We've been squirreling money away for our Grands. We started out by putting money into 529s, but the 2008 recession and the follow-on downturn in financial markets have discouraged us from plowing more money into that vehicle. I've opened savings accounts for each of them. The interest rate on those accounts is, like the rest of the investment firmament, discouraging. Those accounts are not even keeping up with inflation--but at least the money isn't melting away into the downs of the stock market.
The idea behind my and Paterfamilias' savings for our four Grands is simple: We want to make sure there's some money there for their education. Their parents will bear the bulk of that burden; maybe the Grands will have to take out loans to finance some of it. But we hope our little bit will take the edge off the cost. Our parents did that for our kids--every birthday they sent a small check to put in an account for the kids. The wonder of compounded interest made those accounts a help when the college bills started rolling in. It's a role model we plan to emulate. But how to do it in today's difficult financial time?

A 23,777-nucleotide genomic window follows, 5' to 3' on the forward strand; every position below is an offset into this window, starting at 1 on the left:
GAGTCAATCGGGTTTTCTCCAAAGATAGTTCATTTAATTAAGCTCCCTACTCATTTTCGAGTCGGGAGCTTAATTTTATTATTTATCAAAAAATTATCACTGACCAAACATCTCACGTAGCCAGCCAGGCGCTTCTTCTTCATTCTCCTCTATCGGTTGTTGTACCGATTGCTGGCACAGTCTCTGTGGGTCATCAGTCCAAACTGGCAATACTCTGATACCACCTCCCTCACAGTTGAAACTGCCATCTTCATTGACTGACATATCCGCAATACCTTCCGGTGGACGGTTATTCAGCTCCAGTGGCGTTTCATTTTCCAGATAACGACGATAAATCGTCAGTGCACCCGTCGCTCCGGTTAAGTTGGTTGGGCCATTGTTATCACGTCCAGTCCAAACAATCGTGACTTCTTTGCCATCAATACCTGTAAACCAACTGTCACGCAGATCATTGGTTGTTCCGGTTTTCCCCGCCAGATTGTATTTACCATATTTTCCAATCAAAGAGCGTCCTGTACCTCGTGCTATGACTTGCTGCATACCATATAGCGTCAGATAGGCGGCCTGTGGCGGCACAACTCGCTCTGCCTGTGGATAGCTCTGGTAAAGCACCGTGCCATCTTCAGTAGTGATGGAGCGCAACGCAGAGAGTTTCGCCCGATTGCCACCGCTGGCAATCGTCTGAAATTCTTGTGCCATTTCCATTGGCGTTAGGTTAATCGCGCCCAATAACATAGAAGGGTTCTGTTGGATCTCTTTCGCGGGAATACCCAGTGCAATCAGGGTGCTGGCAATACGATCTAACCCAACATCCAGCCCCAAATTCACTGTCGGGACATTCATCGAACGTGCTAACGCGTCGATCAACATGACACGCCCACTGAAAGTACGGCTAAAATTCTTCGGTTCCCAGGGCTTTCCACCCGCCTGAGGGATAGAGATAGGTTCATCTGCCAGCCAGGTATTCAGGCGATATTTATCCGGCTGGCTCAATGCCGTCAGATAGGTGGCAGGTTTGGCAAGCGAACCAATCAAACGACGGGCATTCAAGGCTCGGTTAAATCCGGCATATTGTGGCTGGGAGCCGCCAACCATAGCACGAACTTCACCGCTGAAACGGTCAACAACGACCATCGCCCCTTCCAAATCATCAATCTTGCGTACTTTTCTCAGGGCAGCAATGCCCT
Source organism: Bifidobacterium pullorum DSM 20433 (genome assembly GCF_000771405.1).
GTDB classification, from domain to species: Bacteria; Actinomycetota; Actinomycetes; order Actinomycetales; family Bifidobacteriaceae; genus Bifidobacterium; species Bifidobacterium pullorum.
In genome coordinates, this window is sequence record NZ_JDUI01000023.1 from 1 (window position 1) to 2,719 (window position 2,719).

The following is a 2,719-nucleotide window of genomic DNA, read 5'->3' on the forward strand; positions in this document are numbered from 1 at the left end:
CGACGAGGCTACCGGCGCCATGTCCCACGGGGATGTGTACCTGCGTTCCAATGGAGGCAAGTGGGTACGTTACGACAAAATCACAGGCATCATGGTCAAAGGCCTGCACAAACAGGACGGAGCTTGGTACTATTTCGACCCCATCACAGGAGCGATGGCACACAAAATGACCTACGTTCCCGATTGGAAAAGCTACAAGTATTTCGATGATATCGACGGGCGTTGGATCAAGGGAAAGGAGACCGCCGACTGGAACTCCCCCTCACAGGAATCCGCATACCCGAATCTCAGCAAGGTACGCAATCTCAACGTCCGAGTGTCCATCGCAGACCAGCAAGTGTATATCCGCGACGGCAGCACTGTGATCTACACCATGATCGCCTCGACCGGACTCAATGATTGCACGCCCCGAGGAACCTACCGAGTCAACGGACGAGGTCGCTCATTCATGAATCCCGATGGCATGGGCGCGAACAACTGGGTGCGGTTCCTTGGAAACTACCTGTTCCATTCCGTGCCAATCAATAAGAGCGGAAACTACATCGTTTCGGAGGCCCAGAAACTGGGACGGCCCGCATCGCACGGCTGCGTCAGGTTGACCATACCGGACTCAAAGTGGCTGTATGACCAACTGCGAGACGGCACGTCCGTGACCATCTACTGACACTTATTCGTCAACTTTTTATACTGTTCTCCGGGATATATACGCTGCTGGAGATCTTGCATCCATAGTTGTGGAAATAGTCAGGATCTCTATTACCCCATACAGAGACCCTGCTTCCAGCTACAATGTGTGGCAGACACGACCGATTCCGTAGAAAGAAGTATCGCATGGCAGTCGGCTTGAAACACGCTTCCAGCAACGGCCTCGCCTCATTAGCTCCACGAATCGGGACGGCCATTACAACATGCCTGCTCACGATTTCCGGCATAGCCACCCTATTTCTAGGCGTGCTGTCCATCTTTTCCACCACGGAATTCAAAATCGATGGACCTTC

PBS's new Web site, Next Avenue, which aims to cover financial (and other) issues of concern to those of us moving further along the age continuum, currently has a video with the heady title, "Saving for Your Grandkids." You can link to it here. It won't give you answers to or even ideas for the investment questions we're all wrestling with, but Ric Edelman offers very generalized caveats and options for those of us who want to put money away for our grandkids.
My take-aways from the video:
You can set up ways to save for their education or to save for their retirement. Few of us think about the latter. (How to do it, he doesn't say.)
Whatever plan you create for the grandkids you have, be sure you can replicate it for grandkids that might come along in the future. Fair is fair, even if someone's a latecomer.